Start Here.

Between 2 and 6 weeks postpartum you can start adding some gentle stretching and exercises to your walking (Of course always verify with your doctor!) The first weeks should focus on waking up the muscles that have been resting, and get your core (diaphram, abs, back, pelvic floor) muscles working together again.

360 degree breathing: Side lying is a great first position to practice breathing in. When you inhale, you should feel your back, sides, chest, belly expand AND your pelvic floor relax down. On your exhale, belly goes down, ribs go back in, and the pelvic floor tightens back up. (If you don’t feel your inhale reach your pelvic floor, your pelvic floor cannot heal. It needs to relax before it can strengthen.)

Another great position to practice your breath in is on your back with your knees up. Place your arms out to the sides bent at 90 degrees. This position also stretches our your chest – a great stretch if you’re nursing! On your exhale – slide your arms over head. Remember to follow the cues above for a good 360 degree breath! In this position you should feel your mid back press into the floor on inhale if you’re getting good rib expansion.

Cat/Cow yoga stretch: Positioned on your hands and knees – let your back/belly sink and arch while stretching your head and neck up tall. Then slowly raise your back/belly up into a rounded position. Practice your 360 breathing in both positions.

If your abs are weak, you may find yourself tightening your glutes (butt) or raising your shoulders towards your ears. Your goal is no NOT let the glutes or shoulders compensate.

Next post I’ll go over some injury prevention strategies and posture changes for postpartum! So excited to share some of what I’m learning with everyone.

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This was my first walk. Maura was almost a week old. I made it about 400 meters and remember feeling awwwwful. I know most women don’t have the same experiences that I did – but it would have been great to be armed with good information rather than the pressure to ‘get back at it’.

 

 

My Actual Weight Workout Today (20 minutes – full body)

Thought I’d share a  workout since it’s been a while – sorry about that! This is what I did during Maura’s nap today – it took maybe 20 minutes and I do my weight sessions rather leisurely so it probably could be done more efficiently. For weight, I used two 10 pound dumbbells. I held both for the squats, but only one for the Curtsy lunges. Everything else is as pictured – except I wore really frumpy sweat pants and watched Grey’s Anatomy while I worked out….  Any one else stilllll watch it? I took several years off, but got caught up while I was pregnant and Greg had a two week business trip, haha.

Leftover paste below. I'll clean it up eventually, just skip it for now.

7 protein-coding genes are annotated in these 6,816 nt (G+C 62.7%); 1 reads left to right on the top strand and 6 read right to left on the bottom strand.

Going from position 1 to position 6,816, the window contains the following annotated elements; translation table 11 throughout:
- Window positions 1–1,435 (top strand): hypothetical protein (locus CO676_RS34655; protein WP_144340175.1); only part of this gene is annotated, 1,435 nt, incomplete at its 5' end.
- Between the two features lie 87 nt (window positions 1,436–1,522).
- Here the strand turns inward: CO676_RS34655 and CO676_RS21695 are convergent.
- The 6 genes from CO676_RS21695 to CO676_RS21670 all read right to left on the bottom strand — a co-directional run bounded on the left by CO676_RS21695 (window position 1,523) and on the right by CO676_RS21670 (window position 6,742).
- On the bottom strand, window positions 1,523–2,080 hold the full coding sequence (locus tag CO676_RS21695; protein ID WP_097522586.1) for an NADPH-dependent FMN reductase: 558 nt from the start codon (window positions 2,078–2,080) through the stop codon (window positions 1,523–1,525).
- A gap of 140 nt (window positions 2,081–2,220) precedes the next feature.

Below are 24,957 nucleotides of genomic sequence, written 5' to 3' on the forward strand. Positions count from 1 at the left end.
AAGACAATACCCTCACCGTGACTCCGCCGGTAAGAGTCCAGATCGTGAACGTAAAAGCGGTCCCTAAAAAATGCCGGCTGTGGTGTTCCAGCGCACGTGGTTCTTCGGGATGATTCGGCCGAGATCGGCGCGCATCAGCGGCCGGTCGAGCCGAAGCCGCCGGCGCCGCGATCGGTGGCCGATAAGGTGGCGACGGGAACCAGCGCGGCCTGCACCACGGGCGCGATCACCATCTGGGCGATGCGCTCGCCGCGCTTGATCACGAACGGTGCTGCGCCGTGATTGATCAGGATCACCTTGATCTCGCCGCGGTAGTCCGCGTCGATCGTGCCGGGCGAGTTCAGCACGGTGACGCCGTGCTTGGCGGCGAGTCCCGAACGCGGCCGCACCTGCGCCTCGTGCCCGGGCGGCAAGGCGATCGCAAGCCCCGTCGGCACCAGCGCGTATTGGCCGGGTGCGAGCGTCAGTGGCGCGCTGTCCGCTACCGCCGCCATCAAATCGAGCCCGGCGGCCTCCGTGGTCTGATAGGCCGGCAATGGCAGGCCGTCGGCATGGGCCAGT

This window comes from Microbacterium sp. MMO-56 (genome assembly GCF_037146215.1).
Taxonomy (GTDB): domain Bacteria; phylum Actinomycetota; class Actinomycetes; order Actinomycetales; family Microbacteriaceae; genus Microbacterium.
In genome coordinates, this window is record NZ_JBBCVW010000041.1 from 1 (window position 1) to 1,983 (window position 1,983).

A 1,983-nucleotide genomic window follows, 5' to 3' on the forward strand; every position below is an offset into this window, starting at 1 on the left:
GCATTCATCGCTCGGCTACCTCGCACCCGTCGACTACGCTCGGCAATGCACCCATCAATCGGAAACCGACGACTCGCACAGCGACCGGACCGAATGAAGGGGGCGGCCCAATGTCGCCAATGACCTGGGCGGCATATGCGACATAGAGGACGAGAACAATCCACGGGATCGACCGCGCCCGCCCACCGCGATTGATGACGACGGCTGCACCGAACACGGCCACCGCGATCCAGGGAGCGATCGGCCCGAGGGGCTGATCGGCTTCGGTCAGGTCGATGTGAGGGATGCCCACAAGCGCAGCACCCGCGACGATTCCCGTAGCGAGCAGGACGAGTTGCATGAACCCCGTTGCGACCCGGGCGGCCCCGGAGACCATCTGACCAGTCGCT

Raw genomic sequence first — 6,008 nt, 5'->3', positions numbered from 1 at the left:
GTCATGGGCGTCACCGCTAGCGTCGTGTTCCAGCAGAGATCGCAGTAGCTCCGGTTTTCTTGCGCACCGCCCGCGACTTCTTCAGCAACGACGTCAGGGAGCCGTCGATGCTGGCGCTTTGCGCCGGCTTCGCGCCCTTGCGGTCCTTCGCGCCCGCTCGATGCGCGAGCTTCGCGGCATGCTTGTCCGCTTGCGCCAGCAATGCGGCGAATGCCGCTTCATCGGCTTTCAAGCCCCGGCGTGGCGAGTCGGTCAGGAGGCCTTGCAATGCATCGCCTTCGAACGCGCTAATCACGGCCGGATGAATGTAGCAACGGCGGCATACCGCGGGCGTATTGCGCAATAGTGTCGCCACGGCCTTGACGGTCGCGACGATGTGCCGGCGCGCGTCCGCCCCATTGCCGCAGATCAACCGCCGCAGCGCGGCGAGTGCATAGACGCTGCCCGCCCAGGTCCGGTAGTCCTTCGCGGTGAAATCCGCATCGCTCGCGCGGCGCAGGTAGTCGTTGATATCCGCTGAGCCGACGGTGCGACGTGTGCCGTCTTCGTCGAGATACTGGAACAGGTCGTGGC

April 20 workout

April 20 workout 2

April 20 workout 3

Enjoy! Happy weekend!

Dear TWO Year Old Maura…

Dear Two Year Old Maura,

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I had every intention of writing an update every few months throughout your second year, but wow has this year been busy! I thought your milestones and discoveries would slow down after your first birthday, they definitely did not! This past year you went from being able to briefly hold yourself up with a walker, to walking, walking backwards, running, tip-toeing, marching, stomping, and now you’re soooo close to getting off the ground when you jump! You can walk up and down stairs with the help of a hand or railing, climb up ladders, into chairs, onto anything you set your mind to. The 6-9 month delay in gross motor milestones we were told to expect never happened, and you’re right on pace with all your 2 year old friends!

A year ago, you had a handful of words – mostly single syllables, or the first syllable of a word. Now, you’ve got hundreds of words, speak in full sentences, tell stories, and even have a good knock knock joke you tell pretty well! – (Knock knock, Who’s there? Cow-Go, Cow-Go Who? Noooo, Cow go MOO!) Dad and I joke that you can say any word you’ve ever heard spoken! You memorize lyrics to songs faster than I do, and I often find myself looking up the words to songs and nursery rhymes that you ask me about! This second year has been a whirlwind of vocabulary and I’ve loved hearing your little voice, and now love being let into your world of thoughts.

You still love being outside, and got to experience sledding, making snowmen, and building snow caves to your experiences this past winter. You’re excited for our garden this year and have already been helping get it ready by planting seeds inside, pulling out the muddy weeds, raking, and carrying soil in your new wheelbarrow! If you’re stuck inside, you enjoy building things, playing with your babies, or more recently pretend games like ‘restaurant’ where your Little People order meals, and you prep and serve the food from your kitchen, or ‘store’ where you bring me things from around the house and give me your ‘credit card’ to swipe while putting items back into shopping bags…

People warn first time moms about the Terrible Twos, but so far you get sweeter and sweeter. You melt my heart by saying things like “I have so much fun when I with you, Mama!” and spontaneously saying “I love you too” (without me saying it first). I often hear you telling your dolls you love them, rocking them, or reading to them. The only one you’re not feeling the love for is Ramsey – but maybe that relationship will grow with time?

Here’s to another year full of learning about you, adventures, and fun.